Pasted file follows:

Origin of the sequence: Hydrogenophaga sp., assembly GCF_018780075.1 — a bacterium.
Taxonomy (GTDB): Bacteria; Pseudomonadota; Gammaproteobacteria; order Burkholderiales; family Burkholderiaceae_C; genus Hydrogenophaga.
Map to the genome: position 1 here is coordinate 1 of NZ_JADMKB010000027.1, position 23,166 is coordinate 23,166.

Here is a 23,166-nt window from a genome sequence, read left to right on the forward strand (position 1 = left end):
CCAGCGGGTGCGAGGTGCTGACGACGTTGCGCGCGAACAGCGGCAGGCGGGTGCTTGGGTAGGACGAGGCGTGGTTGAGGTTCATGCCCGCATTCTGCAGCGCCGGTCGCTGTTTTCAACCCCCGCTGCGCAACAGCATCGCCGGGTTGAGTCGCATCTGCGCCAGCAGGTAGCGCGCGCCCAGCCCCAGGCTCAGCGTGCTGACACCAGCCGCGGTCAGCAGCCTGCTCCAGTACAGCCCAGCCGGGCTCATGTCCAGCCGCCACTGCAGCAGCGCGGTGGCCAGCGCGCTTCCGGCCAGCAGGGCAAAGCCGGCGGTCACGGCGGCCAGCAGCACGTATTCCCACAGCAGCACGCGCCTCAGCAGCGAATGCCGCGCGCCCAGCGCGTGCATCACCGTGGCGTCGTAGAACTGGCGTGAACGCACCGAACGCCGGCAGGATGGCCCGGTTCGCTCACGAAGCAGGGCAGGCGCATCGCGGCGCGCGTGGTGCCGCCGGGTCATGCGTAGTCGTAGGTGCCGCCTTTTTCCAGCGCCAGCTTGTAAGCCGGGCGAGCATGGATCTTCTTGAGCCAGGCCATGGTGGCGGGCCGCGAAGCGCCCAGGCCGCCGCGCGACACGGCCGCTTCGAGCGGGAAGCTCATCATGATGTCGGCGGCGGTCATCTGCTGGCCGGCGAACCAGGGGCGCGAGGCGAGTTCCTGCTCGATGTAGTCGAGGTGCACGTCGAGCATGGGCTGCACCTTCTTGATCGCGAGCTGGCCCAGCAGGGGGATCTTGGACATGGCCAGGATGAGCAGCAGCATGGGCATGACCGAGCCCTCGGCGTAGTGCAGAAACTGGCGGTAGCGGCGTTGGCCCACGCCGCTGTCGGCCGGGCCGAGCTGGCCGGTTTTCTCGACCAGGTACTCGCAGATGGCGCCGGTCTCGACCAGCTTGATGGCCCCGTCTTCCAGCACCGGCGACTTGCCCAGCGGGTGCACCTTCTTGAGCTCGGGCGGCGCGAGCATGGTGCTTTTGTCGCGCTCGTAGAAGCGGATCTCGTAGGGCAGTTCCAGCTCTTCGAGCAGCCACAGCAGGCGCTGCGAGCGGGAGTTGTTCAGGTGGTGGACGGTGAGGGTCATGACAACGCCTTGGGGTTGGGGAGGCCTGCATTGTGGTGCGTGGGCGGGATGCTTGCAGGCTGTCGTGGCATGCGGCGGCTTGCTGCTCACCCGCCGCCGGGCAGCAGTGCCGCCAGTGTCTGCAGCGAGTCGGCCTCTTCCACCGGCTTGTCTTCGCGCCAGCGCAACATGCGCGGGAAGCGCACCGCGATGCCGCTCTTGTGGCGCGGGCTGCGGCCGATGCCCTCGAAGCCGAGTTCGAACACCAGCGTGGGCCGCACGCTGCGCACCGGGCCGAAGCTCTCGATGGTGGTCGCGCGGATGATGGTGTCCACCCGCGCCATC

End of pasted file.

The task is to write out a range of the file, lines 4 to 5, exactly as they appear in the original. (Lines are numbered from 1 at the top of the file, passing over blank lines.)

Here is a 23,166-nt window from a genome sequence, read left to right on the forward strand (position 1 = left end):
CCAGCGGGTGCGAGGTGCTGACGACGTTGCGCGCGAACAGCGGCAGGCGGGTGCTTGGGTAGGACGAGGCGTGGTTGAGGTTCATGCCCGCATTCTGCAGCGCCGGTCGCTGTTTTCAACCCCCGCTGCGCAACAGCATCGCCGGGTTGAGTCGCATCTGCGCCAGCAGGTAGCGCGCGCCCAGCCCCAGGCTCAGCGTGCTGACACCAGCCGCGGTCAGCAGCCTGCTCCAGTACAGCCCAGCCGGGCTCATGTCCAGCCGCCACTGCAGCAGCGCGGTGGCCAGCGCGCTTCCGGCCAGCAGGGCAAAGCCGGCGGTCACGGCGGCCAGCAGCACGTATTCCCACAGCAGCACGCGCCTCAGCAGCGAATGCCGCGCGCCCAGCGCGTGCATCACCGTGGCGTCGTAGAACTGGCGTGAACGCACCGAACGCCGGCAGGATGGCCCGGTTCGCTCACGAAGCAGGGCAGGCGCATCGCGGCGCGCGTGGTGCCGCCGGGTCATGCGTAGTCGTAGGTGCCGCCTTTTTCCAGCGCCAGCTTGTAAGCCGGGCGAGCATGGATCTTCTTGAGCCAGGCCATGGTGGCGGGCCGCGAAGCGCCCAGGCCGCCGCGCGACACGGCCGCTTCGAGCGGGAAGCTCATCATGATGTCGGCGGCGGTCATCTGCTGGCCGGCGAACCAGGGGCGCGAGGCGAGTTCCTGCTCGATGTAGTCGAGGTGCACGTCGAGCATGGGCTGCACCTTCTTGATCGCGAGCTGGCCCAGCAGGGGGATCTTGGACATGGCCAGGATGAGCAGCAGCATGGGCATGACCGAGCCCTCGGCGTAGTGCAGAAACTGGCGGTAGCGGCGTTGGCCCACGCCGCTGTCGGCCGGGCCGAGCTGGCCGGTTTTCTCGACCAGGTACTCGCAGATGGCGCCGGTCTCGACCAGCTTGATGGCCCCGTCTTCCAGCACCGGCGACTTGCCCAGCGGGTGCACCTTCTTGAGCTCGGGCGGCGCGAGCATGGTGCTTTTGTCGCGCTCGTAGAAGCGGATCTCGTAGGGCAGTTCCAGCTCTTCGAGCAGCCACAGCAGGCGCTGCGAGCGGGAGTTGTTCAGGTGGTGGACGGTGAGGGTCATGACAACGCCTTGGGGTTGGGGAGGCCTGCATTGTGGTGCGTGGGCGGGATGCTTGCAGGCTGTCGTGGCATGCGGCGGCTTGCTGCTCACCCGCCGCCGGGCAGCAGTGCCGCCAGTGTCTGCAGCGAGTCGGCCTCTTCCACCGGCTTGTCTTCGCGCCAGCGCAACATGCGCGGGAAGCGCACCGCGATGCCGCTCTTGTGGCGCGGGCTGCGGCCGATGCCCTCGAAGCCGAGTTCGAACACCAGCGTGGGCCGCACGCTGCGCACCGGGCCGAAGCTCTCGATGGTGGTCGCGCGGATGATGGTGTCCACCCGCGCCATC